Shaquira Langley of ‘Millennial Teacher Podcast’ celebrates minority educators

The most recent guest was Lisa Ann Walter from the hit show ‘Abbott Elementary’
Shaquira Langley of 'Millennial Teacher Podcast' celebrates minority educators
Photo courtesy of Ricardo Rivers

Shaquira Langley is an education entrepreneur, the founder of “The Millennial Teacher Podcast,” and the owner of the apparel brand Tips for Teachers.

During her first year as a teacher, she saw the disparities in education for students and teachers. This inspired her to help close the achievement gap in the Black and Brown community.

Langley talked about her career path and how her superpower aligns with her goals.

Why did you select your career?

I didn’t select my career; I was led to it. During a college job fair, I was presented with the opportunity to teach underserved students to close the achievement gap within the Black and Brown community. That first year as a resident teacher opened my eyes to the disparities in education not only for students but teachers, as well, which led to the creation of “The Millennial Teacher Podcast” and Tips for Teachers apparel.

What do you consider your superpower to be as a Black woman?

My superpower is being a Black woman in education. I not only teach my students, but I advocate for them; I open their minds to a world that others cannot impact by educating them. Education is one of the most powerful gifts you can give someone, and for years, I’ve had the privilege to set a new generation up for success.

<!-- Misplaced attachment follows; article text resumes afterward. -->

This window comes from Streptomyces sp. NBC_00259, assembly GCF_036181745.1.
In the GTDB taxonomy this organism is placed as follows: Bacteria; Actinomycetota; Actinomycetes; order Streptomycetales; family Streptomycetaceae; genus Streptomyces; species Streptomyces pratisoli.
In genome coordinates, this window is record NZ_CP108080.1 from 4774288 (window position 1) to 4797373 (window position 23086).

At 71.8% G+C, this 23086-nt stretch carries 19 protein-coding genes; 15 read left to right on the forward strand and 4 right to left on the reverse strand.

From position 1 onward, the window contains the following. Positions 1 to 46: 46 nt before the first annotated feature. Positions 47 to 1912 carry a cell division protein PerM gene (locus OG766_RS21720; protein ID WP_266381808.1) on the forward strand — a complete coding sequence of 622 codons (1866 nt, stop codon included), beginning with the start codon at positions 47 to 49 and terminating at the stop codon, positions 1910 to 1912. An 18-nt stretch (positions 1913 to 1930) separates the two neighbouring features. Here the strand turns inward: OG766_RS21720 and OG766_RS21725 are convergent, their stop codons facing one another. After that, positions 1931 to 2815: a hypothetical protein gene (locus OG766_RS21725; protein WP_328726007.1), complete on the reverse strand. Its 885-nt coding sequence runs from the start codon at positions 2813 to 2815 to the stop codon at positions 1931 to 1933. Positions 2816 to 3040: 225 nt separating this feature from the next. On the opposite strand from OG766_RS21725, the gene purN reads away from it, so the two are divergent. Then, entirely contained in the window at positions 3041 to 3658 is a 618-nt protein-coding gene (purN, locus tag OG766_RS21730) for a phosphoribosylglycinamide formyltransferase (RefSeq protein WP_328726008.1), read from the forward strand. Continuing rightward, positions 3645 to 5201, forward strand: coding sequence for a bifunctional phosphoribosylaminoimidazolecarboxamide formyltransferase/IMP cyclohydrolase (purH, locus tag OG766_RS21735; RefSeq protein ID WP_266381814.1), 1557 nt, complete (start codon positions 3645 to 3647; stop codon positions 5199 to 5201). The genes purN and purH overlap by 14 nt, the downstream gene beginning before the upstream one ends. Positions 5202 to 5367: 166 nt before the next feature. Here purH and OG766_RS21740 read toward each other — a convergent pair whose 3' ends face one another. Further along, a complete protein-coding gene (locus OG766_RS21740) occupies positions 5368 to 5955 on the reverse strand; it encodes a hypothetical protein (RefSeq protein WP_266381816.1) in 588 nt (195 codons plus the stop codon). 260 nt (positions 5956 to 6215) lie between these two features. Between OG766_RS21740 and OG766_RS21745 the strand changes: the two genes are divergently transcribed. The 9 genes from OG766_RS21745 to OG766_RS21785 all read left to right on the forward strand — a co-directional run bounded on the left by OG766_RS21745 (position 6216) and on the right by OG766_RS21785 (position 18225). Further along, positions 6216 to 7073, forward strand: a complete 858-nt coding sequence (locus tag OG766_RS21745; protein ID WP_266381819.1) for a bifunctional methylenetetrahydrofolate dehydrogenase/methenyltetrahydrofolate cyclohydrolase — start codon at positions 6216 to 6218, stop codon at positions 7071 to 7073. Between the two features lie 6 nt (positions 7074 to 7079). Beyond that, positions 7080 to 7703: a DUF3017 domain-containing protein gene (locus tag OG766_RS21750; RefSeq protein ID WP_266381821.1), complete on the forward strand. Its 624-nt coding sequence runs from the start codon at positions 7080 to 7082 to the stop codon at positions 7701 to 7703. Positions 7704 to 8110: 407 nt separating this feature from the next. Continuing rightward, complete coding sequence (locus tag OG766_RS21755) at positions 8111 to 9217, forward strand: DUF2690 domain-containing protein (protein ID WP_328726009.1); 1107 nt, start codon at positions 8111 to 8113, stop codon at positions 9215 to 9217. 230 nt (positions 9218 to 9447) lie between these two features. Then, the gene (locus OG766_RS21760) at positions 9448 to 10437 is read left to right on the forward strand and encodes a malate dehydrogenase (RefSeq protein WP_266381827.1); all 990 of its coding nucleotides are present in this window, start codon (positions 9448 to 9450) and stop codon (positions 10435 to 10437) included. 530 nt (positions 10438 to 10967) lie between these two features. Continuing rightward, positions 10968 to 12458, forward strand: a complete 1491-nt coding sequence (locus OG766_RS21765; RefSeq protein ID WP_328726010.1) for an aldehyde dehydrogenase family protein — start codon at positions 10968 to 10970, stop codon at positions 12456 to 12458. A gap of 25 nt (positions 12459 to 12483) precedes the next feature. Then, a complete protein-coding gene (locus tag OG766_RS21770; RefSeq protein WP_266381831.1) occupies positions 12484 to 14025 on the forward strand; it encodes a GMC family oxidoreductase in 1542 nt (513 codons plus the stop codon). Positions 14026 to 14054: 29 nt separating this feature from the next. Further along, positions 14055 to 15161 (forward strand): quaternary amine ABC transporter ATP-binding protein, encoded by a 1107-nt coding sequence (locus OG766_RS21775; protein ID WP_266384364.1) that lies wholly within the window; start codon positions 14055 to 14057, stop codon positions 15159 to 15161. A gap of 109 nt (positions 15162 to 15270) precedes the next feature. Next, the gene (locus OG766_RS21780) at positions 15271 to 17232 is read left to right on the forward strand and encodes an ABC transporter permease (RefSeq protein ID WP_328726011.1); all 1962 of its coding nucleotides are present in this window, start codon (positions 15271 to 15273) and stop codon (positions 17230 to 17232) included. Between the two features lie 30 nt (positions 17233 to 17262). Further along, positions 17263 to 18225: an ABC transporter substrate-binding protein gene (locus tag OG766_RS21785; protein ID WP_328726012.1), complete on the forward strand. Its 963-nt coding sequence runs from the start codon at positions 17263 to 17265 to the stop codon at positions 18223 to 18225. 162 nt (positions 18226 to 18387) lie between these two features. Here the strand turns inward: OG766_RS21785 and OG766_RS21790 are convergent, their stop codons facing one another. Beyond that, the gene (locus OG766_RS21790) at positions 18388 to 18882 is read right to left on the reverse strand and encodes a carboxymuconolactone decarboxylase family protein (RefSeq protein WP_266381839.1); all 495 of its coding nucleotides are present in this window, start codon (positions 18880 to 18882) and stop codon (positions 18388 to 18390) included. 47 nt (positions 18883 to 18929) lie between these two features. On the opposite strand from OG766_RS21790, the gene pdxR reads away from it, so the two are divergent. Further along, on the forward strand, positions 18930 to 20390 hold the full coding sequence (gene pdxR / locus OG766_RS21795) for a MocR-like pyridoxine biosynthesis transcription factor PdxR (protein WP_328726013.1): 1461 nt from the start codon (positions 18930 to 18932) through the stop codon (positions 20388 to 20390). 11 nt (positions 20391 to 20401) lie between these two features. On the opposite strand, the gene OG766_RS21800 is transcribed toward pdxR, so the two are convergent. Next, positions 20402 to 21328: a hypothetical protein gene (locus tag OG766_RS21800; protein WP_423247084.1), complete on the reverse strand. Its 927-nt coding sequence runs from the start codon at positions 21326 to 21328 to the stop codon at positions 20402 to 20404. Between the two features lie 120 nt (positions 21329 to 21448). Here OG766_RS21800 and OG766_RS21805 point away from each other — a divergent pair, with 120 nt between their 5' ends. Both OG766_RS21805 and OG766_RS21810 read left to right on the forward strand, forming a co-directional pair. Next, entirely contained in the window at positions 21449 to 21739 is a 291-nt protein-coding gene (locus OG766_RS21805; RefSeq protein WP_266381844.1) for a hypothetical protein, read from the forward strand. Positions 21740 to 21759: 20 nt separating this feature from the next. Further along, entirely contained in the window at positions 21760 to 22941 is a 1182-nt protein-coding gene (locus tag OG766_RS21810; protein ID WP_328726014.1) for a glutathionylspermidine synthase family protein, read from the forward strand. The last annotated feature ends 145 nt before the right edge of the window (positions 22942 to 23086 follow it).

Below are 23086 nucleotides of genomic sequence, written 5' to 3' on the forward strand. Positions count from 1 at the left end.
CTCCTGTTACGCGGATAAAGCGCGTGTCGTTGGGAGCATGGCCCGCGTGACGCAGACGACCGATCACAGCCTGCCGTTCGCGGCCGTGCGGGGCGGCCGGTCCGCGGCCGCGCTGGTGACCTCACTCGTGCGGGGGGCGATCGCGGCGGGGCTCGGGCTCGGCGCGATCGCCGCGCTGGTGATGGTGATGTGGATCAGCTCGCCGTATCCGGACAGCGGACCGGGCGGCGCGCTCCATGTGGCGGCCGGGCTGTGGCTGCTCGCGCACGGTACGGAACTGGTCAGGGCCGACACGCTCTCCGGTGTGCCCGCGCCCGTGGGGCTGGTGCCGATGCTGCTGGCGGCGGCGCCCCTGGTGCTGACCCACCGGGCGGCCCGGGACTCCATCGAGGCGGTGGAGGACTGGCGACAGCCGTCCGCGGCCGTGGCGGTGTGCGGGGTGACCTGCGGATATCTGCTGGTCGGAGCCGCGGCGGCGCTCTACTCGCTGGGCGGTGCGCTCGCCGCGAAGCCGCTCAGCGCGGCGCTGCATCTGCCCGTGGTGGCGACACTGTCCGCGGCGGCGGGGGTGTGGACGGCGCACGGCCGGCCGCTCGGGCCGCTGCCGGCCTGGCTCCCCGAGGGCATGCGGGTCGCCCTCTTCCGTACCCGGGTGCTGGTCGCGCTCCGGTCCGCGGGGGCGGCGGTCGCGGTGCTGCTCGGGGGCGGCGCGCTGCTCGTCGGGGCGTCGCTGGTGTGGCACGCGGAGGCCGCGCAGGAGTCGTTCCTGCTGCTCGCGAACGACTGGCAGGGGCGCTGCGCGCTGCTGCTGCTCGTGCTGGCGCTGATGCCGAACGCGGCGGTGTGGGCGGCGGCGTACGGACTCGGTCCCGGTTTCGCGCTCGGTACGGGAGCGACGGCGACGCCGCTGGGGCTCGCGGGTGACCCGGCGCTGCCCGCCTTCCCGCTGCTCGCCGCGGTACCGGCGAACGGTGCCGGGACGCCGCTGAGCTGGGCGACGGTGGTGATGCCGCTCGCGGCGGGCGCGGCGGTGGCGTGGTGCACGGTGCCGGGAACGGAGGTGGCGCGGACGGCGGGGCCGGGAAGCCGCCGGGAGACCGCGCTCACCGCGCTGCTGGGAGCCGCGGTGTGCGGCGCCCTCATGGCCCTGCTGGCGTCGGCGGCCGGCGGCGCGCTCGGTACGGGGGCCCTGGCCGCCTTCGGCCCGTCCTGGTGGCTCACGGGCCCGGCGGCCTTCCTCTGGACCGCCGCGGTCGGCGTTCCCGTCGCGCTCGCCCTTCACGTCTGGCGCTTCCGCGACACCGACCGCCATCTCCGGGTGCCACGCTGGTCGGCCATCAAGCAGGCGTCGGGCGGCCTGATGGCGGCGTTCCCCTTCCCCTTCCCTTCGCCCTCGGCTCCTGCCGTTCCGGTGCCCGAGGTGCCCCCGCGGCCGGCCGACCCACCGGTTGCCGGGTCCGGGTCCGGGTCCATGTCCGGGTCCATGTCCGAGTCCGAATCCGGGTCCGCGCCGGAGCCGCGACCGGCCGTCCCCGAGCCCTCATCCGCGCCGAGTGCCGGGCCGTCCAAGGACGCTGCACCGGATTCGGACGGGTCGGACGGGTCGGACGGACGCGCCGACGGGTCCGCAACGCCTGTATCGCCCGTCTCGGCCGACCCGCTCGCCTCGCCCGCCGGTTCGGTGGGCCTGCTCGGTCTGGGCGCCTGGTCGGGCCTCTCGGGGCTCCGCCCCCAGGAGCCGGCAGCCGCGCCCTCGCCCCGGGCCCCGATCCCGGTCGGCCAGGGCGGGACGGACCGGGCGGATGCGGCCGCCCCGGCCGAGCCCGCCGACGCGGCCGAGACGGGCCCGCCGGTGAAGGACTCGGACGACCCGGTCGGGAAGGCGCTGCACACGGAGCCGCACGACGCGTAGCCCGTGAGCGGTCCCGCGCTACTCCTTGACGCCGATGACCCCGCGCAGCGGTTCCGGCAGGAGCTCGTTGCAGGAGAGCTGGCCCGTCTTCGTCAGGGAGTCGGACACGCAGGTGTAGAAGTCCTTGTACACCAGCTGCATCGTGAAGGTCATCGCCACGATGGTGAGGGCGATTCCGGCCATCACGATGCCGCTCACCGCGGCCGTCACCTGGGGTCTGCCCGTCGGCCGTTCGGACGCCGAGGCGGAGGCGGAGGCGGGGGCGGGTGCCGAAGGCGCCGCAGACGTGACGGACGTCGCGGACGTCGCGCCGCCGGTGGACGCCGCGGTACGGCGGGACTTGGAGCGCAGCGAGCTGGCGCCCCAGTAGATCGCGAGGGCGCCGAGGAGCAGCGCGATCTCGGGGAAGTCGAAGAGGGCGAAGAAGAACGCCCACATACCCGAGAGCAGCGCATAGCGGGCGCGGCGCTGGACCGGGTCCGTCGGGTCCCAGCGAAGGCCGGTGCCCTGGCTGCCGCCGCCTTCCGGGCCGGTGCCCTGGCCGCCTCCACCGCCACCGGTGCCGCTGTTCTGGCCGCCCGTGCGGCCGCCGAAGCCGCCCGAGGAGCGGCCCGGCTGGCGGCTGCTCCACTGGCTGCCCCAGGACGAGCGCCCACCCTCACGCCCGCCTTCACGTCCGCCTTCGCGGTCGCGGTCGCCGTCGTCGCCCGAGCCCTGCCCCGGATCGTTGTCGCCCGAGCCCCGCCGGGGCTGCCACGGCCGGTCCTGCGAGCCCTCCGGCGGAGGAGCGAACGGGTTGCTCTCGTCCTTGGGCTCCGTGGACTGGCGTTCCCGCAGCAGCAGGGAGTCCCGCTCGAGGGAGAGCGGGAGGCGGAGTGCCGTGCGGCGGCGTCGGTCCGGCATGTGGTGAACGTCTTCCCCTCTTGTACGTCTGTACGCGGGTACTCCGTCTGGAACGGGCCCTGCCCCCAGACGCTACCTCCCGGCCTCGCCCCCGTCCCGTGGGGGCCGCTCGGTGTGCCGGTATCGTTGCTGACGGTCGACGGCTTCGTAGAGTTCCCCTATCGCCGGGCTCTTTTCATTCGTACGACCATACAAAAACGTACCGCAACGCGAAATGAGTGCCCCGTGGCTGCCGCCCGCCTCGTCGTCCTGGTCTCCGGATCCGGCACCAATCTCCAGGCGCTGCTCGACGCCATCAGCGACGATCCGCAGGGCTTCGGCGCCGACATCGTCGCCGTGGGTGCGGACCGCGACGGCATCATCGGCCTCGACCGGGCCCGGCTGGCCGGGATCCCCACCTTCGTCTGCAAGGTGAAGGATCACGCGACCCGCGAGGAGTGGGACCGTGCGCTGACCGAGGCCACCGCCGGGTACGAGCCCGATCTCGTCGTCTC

What thoughtful or encouraging piece of advice would you give to your younger self?

Never be afraid to speak out loud. What you have to say, others may be waiting for it, learning from it, and in need of it.

Why is it important for women of color to work in leadership roles and decision-making capacities?

The number one reason women of color should work in leadership roles and elevate their voices, especially in education, is that we need women of color to advocate for children of color. A representative who can relate to the needs of students of color and fight for their rights is what the education system is lacking and we need more of us in higher roles to set our future leaders up for success in and outside of the classroom.

If you could thank any Black woman for her contributions to history and society, who would it be and why?

Any Black woman who stepped in and fought for teachers and students to give them the best quality education, love, and support, I thank you.

What is your greatest or proudest achievement as a successful woman in business?

My greatest achievements thus far are elevating my podcast to over 3,000 listeners who tune in to hear about the disparities in education and want to fix them. Having an apparel line that elevates teacher voices and the unfairness of their hard work with little to no pay, educating and partnering with communities, key stakeholders, news outlets, public figures, nonprofits, and more to help children in underserved communities get the help they need.

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